17:50 GMT +311 December 2019
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    Surroundings of the supermassive black hole at the heart of the active galaxy NGC 3783 in the southern constellation of Centaurus (The Centaur)

    Researchers Reveal Secret of Supermassive Black Holes

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    Galactic winds are believed to have a major impact on how mysterious black holes affect the development of galaxies around them, but scientists are as yet baffled by how exactly this powerful phenomena occurs.

    Scientists have discovered the composition of the powerful galactic winds emanating from supermassive black holes, according to new research published in the Monthly Notices of the Royal Astronomical Society Letters journal.

    The revelation is key to explaining how the supermassive black holes at the heart of many galaxies impact the development of their neighbourhoods.

    When black holes grow rapidly it is because they swallow up material in the galaxy at swift speeds, generating powerful galactic winds.
    These winds generate quasars which can obliterate material at the heart of galaxies and impede new stars from forming.

    Although it is established that galactic winds have a direct effect on how black holes influence the development of the galaxies around them, it was a mystery to scientists how this phenomena actually occurs.

    However, new research by scientists at the Instituto de Astrofisica de Canarias (IAC) in the Canary Islands has developed a theory supported by analysis of gas in the galactic winds blown by black holes.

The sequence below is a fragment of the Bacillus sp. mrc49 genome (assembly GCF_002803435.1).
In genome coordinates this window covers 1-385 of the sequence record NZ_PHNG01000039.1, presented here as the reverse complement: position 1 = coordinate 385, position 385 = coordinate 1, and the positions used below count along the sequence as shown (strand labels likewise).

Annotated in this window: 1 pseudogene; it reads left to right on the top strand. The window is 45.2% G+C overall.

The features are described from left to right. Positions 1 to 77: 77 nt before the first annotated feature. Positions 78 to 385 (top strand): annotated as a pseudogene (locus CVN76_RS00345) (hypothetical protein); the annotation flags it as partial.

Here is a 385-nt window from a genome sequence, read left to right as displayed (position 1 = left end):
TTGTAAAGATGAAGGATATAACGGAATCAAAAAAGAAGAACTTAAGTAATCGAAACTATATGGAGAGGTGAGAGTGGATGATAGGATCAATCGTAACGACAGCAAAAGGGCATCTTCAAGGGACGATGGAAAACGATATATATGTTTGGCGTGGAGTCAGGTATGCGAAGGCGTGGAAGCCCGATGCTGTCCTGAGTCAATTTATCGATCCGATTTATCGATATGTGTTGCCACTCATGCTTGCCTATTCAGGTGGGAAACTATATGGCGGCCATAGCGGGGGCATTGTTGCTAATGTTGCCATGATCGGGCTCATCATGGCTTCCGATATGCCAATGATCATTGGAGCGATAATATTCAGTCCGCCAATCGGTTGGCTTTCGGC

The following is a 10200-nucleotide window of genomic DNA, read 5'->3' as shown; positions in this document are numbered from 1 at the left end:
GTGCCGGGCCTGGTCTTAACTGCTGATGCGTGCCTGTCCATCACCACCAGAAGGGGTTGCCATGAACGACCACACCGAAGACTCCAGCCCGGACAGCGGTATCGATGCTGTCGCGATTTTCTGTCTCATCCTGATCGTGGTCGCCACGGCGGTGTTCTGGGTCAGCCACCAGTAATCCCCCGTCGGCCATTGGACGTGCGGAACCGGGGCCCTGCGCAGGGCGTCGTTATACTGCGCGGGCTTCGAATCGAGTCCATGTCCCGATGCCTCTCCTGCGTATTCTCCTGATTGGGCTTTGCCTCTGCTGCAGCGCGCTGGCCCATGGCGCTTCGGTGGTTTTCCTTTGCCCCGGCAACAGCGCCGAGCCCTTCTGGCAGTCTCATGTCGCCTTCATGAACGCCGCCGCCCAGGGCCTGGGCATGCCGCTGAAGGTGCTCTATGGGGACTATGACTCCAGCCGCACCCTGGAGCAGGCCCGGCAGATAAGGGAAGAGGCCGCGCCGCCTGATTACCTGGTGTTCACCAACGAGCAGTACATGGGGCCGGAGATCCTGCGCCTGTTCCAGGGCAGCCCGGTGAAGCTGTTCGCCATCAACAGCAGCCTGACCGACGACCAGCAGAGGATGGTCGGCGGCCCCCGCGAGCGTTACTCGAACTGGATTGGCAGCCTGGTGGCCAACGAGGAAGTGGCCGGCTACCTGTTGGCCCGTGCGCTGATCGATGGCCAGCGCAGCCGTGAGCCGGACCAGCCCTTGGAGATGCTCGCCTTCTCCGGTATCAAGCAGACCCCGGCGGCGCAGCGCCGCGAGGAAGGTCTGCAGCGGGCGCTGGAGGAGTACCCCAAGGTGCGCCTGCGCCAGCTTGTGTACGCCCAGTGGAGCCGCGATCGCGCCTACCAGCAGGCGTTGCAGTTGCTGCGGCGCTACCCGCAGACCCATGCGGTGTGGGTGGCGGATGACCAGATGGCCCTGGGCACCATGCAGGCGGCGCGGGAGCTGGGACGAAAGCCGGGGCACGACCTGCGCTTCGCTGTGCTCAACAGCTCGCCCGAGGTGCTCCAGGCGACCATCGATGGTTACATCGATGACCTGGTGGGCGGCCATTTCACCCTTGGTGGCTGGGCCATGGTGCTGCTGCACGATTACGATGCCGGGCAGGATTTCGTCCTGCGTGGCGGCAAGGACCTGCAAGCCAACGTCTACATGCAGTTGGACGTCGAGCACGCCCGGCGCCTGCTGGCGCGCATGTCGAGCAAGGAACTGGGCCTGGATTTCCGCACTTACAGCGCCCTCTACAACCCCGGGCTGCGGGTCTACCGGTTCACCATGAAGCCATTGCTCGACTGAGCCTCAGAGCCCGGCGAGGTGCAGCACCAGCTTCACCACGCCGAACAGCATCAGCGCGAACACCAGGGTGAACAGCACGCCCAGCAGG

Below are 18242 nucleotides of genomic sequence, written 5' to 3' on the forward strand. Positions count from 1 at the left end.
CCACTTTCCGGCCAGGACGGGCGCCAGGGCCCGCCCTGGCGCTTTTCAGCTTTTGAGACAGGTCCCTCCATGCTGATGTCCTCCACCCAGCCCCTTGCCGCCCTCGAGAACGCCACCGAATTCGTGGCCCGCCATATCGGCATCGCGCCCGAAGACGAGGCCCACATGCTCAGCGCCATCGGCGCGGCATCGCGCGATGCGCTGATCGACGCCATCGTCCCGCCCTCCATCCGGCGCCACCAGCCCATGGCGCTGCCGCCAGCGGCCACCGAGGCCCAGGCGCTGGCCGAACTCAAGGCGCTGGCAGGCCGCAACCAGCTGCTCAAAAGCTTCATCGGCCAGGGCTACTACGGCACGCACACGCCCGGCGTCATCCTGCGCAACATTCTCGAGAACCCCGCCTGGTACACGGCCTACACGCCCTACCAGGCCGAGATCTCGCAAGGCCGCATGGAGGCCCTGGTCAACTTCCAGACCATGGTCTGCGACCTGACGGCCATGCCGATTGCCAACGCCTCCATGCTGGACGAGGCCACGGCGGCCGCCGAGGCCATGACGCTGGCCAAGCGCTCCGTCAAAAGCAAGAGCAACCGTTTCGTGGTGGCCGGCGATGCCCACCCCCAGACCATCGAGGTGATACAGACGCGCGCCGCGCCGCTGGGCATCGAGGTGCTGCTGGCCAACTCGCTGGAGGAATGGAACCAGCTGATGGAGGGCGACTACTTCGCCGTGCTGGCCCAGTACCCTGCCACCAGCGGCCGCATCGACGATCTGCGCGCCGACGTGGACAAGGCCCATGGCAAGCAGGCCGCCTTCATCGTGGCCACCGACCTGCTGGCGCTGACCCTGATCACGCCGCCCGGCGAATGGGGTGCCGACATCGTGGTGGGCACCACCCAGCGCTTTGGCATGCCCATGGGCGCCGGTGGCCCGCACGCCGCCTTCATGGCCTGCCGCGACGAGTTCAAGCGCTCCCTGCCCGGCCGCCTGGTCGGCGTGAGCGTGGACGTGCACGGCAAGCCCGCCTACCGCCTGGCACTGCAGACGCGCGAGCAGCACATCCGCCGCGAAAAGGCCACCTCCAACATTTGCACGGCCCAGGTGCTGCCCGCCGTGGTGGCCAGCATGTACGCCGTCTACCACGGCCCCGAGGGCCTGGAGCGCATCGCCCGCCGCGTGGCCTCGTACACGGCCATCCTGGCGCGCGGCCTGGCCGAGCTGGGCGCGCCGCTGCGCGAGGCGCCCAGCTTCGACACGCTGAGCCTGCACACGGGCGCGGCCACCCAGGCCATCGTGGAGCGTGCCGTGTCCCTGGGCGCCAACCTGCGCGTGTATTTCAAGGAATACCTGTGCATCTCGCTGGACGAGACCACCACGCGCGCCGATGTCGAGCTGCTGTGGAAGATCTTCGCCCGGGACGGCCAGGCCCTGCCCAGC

The researchers used the EMIR infrared spectrograph at the IAC's new telescope to determine the compositions of the galactic winds.

    "EMIR has allowed us to study the winds of ionised and molecular gas from this quasar by using the infrared range," explained Dr Ramos Almeida, lead author of the study.

    According to the new data, ionised wind is even faster than the molecular wind, reaching speeds of up to 1,200km per second.
    Despite this, it’s the molecular wind that is responsible for expelling gas from reservoirs of the galaxy - up to 176 solar masses annually.

    "This analysis is very important because they don't always show similar properties, which tells us a great deal about how these winds are produced and how they affect their host galaxies."

    "New observations with ALMA will let us confirm this estimate," added Dr Jose Acosta Pulido, co-author of the study.


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